• Not clear whether this is to be funded by special appropriation (which Congress has failed to pass).
      • Obama administration funded it out of general appropriation, was sued by the House.
  • Changes to HSAs
    • Ryan would like to increase the HSA limit to the maximum out-of-pocket cost.
    • Can act almost as a retirement account, but targeted to medical costs.
    • Downside is that they are available only with a high deductible health plan.
  • Hostility to socially responsible investing/economically targeted investments
    • Interpretive Bulletin 94-01, 29 C.F.R. 2509.94–1: “if the above requirements are met, the selection of an ETI, or the engaging in an investment course of action intended to result in the selection of ETIs, will not violate section 404(a)(1)(A) and (B) and the exclusive purpose requirements of section 403.”
    • Interpretive Bulletin 08-01, 29 C.F.R. 2509.08-1: “In light of the rigorous requirements established by ERISA, the Department believes that fiduciaries who rely on factors outside the economic interests of the plan in making investment choices and subsequently find their decision challenged will rarely be able to demonstrate compliance with ERISA absent a written record demonstrating that a contemporaneous economic analysis showed that the investment alternatives were of equal value.”
    • Interpretive Bulletin 2015-01 withdrew Interpretive Bulletin 08-01, and returned to the guidance of Interpretive Bulletin 94-01.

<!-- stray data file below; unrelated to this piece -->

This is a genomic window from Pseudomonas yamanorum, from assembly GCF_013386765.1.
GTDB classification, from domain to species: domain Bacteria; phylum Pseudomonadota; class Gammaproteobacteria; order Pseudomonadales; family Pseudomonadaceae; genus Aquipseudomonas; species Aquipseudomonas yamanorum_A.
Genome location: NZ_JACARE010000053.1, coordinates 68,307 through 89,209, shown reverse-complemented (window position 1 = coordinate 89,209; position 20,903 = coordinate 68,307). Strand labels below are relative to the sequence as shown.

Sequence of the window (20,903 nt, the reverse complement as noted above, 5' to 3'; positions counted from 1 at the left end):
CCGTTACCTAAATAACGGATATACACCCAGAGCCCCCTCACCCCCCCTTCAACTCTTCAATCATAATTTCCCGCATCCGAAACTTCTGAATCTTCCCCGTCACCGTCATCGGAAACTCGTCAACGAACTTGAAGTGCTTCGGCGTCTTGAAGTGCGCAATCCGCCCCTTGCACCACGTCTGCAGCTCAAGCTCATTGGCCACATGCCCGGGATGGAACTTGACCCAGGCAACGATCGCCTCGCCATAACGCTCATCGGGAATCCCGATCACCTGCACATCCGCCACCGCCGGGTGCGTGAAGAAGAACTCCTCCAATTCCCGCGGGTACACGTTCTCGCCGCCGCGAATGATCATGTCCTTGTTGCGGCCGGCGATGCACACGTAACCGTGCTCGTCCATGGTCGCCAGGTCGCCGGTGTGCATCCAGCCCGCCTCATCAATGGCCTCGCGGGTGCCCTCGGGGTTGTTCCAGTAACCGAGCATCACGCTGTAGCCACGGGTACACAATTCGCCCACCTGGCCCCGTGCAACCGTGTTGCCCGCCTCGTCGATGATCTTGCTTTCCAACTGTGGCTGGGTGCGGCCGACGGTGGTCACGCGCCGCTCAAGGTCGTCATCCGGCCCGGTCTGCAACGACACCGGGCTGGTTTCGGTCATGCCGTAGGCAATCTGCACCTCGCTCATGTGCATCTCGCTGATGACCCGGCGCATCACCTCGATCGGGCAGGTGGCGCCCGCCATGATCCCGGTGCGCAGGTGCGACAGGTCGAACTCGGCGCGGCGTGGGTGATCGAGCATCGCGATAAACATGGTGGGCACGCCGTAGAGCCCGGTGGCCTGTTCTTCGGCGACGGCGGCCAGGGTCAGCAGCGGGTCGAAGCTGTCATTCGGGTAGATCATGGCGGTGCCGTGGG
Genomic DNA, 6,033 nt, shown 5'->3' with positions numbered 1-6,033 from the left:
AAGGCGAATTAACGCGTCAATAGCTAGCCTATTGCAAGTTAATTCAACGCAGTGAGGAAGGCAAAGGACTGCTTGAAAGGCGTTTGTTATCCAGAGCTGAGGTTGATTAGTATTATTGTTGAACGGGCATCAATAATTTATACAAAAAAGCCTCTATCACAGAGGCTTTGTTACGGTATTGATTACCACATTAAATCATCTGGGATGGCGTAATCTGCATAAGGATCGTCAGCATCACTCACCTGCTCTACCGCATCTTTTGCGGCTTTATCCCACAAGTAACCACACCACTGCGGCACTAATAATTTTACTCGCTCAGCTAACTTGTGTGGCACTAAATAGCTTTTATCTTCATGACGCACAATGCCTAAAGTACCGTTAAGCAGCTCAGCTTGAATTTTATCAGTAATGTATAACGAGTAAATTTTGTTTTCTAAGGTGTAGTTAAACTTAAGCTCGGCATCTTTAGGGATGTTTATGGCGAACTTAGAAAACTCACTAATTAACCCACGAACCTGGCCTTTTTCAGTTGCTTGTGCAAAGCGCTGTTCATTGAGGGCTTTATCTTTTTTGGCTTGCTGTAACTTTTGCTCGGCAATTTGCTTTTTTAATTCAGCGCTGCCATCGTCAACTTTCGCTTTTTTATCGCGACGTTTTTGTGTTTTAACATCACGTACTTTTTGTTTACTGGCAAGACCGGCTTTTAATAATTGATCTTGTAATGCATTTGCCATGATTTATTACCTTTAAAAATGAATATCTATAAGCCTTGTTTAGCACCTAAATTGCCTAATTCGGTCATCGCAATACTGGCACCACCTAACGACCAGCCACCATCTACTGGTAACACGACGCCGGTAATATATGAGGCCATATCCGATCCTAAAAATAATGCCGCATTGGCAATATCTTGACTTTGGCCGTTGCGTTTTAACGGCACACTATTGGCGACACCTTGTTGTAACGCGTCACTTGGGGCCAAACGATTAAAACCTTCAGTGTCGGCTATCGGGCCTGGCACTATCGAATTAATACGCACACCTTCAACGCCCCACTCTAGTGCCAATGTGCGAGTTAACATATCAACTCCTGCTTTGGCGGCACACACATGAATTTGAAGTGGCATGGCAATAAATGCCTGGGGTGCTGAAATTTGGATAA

• Will we go back to Interpretive Bulletin 08-01?
  • Diminished enforcement of protections for LGBT employees.
    • Federal employment
      • Retained Executive Order 13672, which prohibited contractors from discriminating on the basis of sexual orientation or gender identity.
      • Eliminated Executive Order 13673, which required companies wishing to contract with the federal government to show that they had complied with various federal laws and other executive orders.
    • Other employment
      • EEOC’s Strategic Enforcement Plan (SEP): treat discrimination based on sexual orientation or gender identity as sex discrimination under Title VII
      • Several cases won, mostly on transgender issues
      • In U.S. EEOC v. Scott Medical Health Center, District Court for the Western District of Pennsylvania denied a motion to dismiss case on discrimination against a gay employee.
      • Will this administration continue this policy? And if not, what is the prospect for participant lawsuits?


  • Executive Order of April 21: Secretary of the Treasury to identify in an interim report to the President all significant tax regulations issued by the Department of the Treasury on or after January 1, 2016 that: